Apple iPhone 5s review: Step by step

GSMArena team, 27 September 2013.

TouchID adds another level of security

Arguably the coolest novelty feature of the Apple iPhone 5s is TouchID. It's a fingerprint scanner that's placed right below a piece of sapphire glass covering the Home button. When you touch your finger against the Home button the sensor will take multiple 500ppi images of your fingerprint, to be processed by the A7 chip and get your iPhone 5s unlocked.

Long story short, it is impressively quick and perfectly accurate. The TouchID sensor offers 360-degree readability translating into effortless scanning of your fingerprint. Apple has integrated TouchID as an added security measure, but it'll still allow you to use your passcode as a backup form of validation. Enabling passcode is also a mandatory requirement in order to use TouchID.

Apple iPhone 5s Apple iPhone 5s
Setting up TouchID

Setting it up is as easy as using it on a daily basis. To get started you have to hold your finger on the Home button until you feel a short vibration. Then, continue to touch and lift your finger whilst making small adjustments to the position of your finger each time.

The second step is to hold your iPhone 5s as you normally would and touch the Home button again so that the outer edges of your fingerprint get scanned as well. This will make sure your entie fingerprint gets mapped.

Apple says that the more you use TouchID the better it'll get. You can commit up to five fingerprint samples (yours or those of family and friends), which is cool for setting a limited list of people with access to your device. Apple warns that with all five fingerprint slots filled in, the TouchID sensor operation may take a slight performance hit, but we didn't notice any such delays.

Apple iPhone 5s
TouchID settings menu

TouchID can be used for more than just unlocking your phone. Apple has integrated the feature into the digital goods purchasing experience. You can use TouchID for making authorizations in the App Store, iTunes Store as well as iBooks Store. You can decide which one of them has access to the TouchID sensor in the Fingerprints settings menu. However, if you've set the Require Password option to Immediately, then TouchID will be disabled for purchases.

What bothers us quite a bit is that despite the flawless hardware implementation (the best we have seen so far), Apple hasn't paid enough attention to the software backend of the TouchID feature. It would have made the perfect tool for enabling seamless multi-user access with different security levels or, if that's too much to ask, at least introduce different user preferences for the different fingerprints you have.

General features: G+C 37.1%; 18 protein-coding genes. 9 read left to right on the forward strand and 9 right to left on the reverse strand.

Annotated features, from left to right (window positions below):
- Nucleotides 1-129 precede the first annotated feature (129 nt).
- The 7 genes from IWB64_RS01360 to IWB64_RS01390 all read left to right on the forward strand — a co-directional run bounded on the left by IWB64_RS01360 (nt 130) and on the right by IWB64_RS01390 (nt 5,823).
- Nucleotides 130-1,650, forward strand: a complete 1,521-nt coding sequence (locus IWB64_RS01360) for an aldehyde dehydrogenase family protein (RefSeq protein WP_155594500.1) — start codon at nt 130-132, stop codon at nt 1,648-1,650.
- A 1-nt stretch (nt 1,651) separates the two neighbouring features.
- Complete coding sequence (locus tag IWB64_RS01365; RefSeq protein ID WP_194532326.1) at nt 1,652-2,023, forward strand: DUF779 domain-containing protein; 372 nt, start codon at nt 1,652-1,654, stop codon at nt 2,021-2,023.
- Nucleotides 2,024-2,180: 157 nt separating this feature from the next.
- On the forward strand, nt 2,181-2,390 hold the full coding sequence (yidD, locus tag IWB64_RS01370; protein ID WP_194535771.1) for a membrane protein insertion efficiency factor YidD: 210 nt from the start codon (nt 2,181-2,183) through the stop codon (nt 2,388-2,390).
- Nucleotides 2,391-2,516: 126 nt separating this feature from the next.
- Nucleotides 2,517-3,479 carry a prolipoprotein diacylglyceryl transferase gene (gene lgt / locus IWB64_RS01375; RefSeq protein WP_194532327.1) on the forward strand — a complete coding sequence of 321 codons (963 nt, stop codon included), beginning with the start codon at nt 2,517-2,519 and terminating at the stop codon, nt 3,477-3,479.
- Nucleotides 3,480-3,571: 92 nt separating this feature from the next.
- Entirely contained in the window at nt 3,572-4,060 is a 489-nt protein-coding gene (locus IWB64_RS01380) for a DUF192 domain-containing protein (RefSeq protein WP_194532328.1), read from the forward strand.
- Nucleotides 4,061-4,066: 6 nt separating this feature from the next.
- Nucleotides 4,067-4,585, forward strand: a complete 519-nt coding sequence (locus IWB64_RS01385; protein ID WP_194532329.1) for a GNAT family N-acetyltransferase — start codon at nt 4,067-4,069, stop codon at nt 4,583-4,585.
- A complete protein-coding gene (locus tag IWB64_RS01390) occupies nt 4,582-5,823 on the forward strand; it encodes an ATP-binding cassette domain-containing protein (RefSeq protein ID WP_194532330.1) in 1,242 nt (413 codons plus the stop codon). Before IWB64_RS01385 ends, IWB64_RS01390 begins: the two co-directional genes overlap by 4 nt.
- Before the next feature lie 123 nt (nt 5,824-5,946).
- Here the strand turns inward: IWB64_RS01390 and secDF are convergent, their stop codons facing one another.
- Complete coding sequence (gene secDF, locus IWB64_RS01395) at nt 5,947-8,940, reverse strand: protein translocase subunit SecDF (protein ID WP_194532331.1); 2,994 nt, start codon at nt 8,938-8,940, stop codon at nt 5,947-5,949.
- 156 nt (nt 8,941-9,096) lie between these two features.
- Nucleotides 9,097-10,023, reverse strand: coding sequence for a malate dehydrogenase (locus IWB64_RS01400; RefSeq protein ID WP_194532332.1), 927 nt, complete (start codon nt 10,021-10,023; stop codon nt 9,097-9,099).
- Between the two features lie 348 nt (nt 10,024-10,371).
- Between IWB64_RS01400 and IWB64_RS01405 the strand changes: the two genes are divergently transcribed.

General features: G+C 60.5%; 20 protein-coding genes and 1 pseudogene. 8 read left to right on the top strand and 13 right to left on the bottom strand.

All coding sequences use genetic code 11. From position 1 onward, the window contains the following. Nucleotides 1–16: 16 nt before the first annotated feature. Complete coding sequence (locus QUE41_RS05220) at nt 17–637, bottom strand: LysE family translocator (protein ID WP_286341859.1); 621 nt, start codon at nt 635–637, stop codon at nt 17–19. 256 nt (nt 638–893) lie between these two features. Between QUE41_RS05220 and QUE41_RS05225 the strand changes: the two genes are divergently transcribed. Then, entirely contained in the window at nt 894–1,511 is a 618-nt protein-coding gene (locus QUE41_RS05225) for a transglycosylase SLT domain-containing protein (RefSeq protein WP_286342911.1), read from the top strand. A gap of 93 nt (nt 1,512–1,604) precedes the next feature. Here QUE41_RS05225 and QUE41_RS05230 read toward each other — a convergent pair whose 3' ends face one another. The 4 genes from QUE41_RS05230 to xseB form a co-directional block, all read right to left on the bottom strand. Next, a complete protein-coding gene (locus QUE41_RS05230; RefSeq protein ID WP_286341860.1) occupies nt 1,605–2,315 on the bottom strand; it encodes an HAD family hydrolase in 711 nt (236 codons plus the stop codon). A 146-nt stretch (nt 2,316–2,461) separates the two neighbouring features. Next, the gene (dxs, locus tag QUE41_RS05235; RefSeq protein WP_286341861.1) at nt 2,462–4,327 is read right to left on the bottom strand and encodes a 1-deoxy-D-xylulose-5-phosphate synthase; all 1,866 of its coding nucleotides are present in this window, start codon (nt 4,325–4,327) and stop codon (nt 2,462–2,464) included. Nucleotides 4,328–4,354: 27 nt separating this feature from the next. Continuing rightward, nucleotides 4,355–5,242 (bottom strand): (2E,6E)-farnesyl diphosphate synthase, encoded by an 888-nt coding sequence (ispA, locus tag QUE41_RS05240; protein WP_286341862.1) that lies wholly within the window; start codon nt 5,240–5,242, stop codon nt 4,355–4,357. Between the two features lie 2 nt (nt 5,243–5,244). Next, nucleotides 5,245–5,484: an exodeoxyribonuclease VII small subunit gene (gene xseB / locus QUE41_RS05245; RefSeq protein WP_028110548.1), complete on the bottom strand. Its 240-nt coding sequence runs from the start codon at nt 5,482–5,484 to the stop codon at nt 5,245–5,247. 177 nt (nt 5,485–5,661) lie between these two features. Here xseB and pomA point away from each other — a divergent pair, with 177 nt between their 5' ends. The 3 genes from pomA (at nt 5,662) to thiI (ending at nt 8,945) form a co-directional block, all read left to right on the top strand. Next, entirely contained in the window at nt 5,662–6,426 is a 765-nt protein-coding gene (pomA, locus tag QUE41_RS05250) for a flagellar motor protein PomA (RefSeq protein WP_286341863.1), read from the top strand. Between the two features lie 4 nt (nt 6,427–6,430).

If you could assign different permissions to individual users, you could for example share you iPhone 5s with your kids safe in the knowledge that they can unlock it, but not max out your credit on apps.

A feature that allows multiple user profiles depending on the fingerprint that unlocked the phone also springs to mind and whatnot. Third-party developers are also locked out of TouchID for now so authorization of any purchases outside the Apple stores are a no-go.

Here's hoping that Apple's R&D team gets down to work and unlock the great potential that TouchID undoubtedly carries as quickly as possible. Waiting another year for iOS 8 is simply not going to cut it and it might be way too late at that point anyway.

Performance

Apple has designed an entirely new chipset to drive the iPhone 5s. It's called the A7 and is the company's first 64-bit mobile system-on-a-chip. According to the gurus at Cupertino, it's twice as fast as the A6 that it replaces in terms of both CPU and GPU power. We'll find out if that's true in just a second.

Before that, we should mention that the Apple A7 28-nm chip is comprised of a 1.3GHz dual-core CPU dubbed Cyclone which uses ARM's ARMv8 microarchitecture. The GPU, while not officially confirmed, is believed to be the PowerVR G6430. The use of a 64-bit instruction set for the CPU enables Apple to put more than 4GB of RAM on its future generation of products, but the iPhone 5s packs just 1GB. Not that this feels insufficient - the way iOS handles multi-tasking you are extremely unlikely to run out of operating memory.

Moving on to actual benchmarks we start with the new Geekbech 3 test to see how the CPU and memory are doing. The iPhone 5s blasted through the test managing the promised double score over the iPhone 5 and iPhone 5c with A6 chips inside them. As you can see Apple A7 is a good match for the quad-core Snapdragon 800 chipsets, too, placing itself right behind the Sony Xperia Z1.